Merkel and Jewish head warn of rising anti-Semitism at pogrom event





Berlin - By Esteban Engel and Thomas Lanig, - Chancellor Angela Merkel warned of growing anti-Semitism in Germany and reiterated the need for determined action against racism, xenophobia and social exclusion at a ceremony to mark the 80th anniversary of the anti-Jewish Nazi pogrom.



 
"There is a flourishing Jewish life in Germany again," Merkel said at a ceremony in Berlin's largest synagogue on Friday. "But at the same time we are experiencing a worrying anti-Semitism that threatens Jewish life in our country and in other places in the world believed to be safe."
"Unfortunately, we have almost become accustomed to the fact that every Jewish institution ... has to be guarded or specially protected by the police," Merkel said at the Ryke Street synagogue.
"But we are scared of attacks on people who wear a kippah and are stunned by the right-wing motivated attack on a Jewish restaurant in Chemnitz this August," she said referring to recent incidents in Germany.
This form of anti-Semitic crime arouses "bad memories of the beginning of the persecution of the Jews in the 1930s," the chancellor said.
Hundreds of synagogues and Jewish-owned businesses were looted and set on fire, tens of thousands of Jews publicly humiliated and deported, and at least 100, but possibly as many as 1,300, murdered in the pogrom that started on November 9, 1938.
The launch of the Nazi regime's concerted campaign of violence against Germany's Jewish population became referred to as Kristallnacht, or the Night of Broken Glass, as the streets were covered with the debris from the shattered windows of Jewish properties.
At Friday's ceremony, the president of the Central Council of Jews in Germany, Josef Schuster, decried anti-Semitic and xenophobic attacks as a "disgrace" for the country.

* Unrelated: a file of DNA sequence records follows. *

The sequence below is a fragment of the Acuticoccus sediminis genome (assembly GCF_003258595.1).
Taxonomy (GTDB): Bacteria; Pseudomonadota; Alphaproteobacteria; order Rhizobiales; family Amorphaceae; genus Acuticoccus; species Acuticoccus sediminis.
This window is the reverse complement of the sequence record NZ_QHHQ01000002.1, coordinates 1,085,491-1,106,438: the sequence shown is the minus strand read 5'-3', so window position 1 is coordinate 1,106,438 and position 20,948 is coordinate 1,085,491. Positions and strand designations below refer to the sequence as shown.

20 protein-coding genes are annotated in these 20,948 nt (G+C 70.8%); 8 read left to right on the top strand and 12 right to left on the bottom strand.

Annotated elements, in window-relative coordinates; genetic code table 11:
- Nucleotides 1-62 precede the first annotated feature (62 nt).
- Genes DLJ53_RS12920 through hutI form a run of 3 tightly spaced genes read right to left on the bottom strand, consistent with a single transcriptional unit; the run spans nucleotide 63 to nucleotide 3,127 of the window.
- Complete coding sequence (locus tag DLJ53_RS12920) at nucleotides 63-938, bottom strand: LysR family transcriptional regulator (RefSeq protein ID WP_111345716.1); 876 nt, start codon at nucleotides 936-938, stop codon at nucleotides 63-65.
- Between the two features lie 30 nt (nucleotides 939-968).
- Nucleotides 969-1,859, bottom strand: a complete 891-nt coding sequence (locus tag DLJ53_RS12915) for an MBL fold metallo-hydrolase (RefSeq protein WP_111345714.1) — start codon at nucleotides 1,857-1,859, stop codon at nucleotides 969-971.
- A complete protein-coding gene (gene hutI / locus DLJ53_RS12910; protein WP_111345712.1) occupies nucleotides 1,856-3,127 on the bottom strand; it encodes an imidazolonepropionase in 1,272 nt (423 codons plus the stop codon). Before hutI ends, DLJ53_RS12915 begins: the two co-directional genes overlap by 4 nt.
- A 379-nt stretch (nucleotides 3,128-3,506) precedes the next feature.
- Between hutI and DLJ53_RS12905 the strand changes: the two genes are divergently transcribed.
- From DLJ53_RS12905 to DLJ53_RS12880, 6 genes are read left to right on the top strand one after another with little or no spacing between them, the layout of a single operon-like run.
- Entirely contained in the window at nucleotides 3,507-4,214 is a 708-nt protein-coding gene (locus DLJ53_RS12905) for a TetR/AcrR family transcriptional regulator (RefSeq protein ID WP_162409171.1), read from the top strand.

He said it was a scandal that every other week a synagogue or mosque was daubed with graffiti, or worse, attacked.
People who attacked refugees, Muslims or Jews are goaded from the background and incited to act. "A party sitting in the Bundestag [lower house of parliament] on the extreme right has perfected this incitement," Schuster said, in reference to the Alternative for Germany (AfD).
He called them "the intellectual arsonists."
The AfD was the only party that the Central Council of Jews did not invite to Friday's ceremony. Their presence would have been unbearable for the Jewish community, Schuster said.
President Frank-Walter Steinmeier had earlier called for a "democratic patriotism" in Germany as he commemorated the 1938 pogrom and the centenary of the founding of the republic.
Germany's monarchy came to an end and the Weimar Republic was founded on November 9, 1918, as World War I came to an end.
"We can be proud of the traditions of freedom and democracy, without losing sight of the abyss of the Shoah," Steinmeier told the Bundestag, using the Hebrew term for the Holocaust.
The president was also in attendance at the ceremony at Berlin's Ryke Street synagogue.
With seats for more than 2,000 worshippers, the synagogue is the largest in Germany and one of the largest in Europe after Budapest's central synagogue.
The building was set on fire during the pogrom, but the police commander of the district quickly gave the order to extinguish the fire as it threatened to spread to surrounding buildings.
Services were still held in the synagogue until 1940, but the building was then seized by the German army for storage.
Also on Friday, Berlin's administrative court lifted a ban on a right-wing extremist demonstration set to take place in the capital, disagreeing with the city's Interior Senator Andreas Geisel who said that the march "would blatantly negate the meaning and moral and ethical significance of this memorial day."
In the end, only 100 participants showed up for the far-right protest, while thousands turned out for a counterdemonstration around Berlin's Central Station that commemorated the Holocaust and denounced hate speech.

 

 


Friday, November 9th 2018
By Esteban Engel and Thomas Lanig,
           


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